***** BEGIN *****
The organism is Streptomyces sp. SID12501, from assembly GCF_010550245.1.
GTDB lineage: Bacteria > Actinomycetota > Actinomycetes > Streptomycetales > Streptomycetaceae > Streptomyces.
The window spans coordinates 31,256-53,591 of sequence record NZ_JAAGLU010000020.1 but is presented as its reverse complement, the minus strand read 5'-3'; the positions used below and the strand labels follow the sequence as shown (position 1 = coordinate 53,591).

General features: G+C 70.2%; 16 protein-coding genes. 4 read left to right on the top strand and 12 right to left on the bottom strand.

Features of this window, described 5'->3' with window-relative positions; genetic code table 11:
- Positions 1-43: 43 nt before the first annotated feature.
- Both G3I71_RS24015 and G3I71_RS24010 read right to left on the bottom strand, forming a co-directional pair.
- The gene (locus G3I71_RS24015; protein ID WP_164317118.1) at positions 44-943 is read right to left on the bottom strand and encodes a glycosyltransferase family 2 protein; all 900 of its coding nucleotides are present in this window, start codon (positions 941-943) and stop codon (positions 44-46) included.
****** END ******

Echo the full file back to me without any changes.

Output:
The organism is Streptomyces sp. SID12501, from assembly GCF_010550245.1.
GTDB lineage: Bacteria > Actinomycetota > Actinomycetes > Streptomycetales > Streptomycetaceae > Streptomyces.
The window spans coordinates 31,256-53,591 of sequence record NZ_JAAGLU010000020.1 but is presented as its reverse complement, the minus strand read 5'-3'; the positions used below and the strand labels follow the sequence as shown (position 1 = coordinate 53,591).

General features: G+C 70.2%; 16 protein-coding genes. 4 read left to right on the top strand and 12 right to left on the bottom strand.

Features of this window, described 5'->3' with window-relative positions; genetic code table 11:
- Positions 1-43: 43 nt before the first annotated feature.
- Both G3I71_RS24015 and G3I71_RS24010 read right to left on the bottom strand, forming a co-directional pair.
- The gene (locus G3I71_RS24015; protein ID WP_164317118.1) at positions 44-943 is read right to left on the bottom strand and encodes a glycosyltransferase family 2 protein; all 900 of its coding nucleotides are present in this window, start codon (positions 941-943) and stop codon (positions 44-46) included.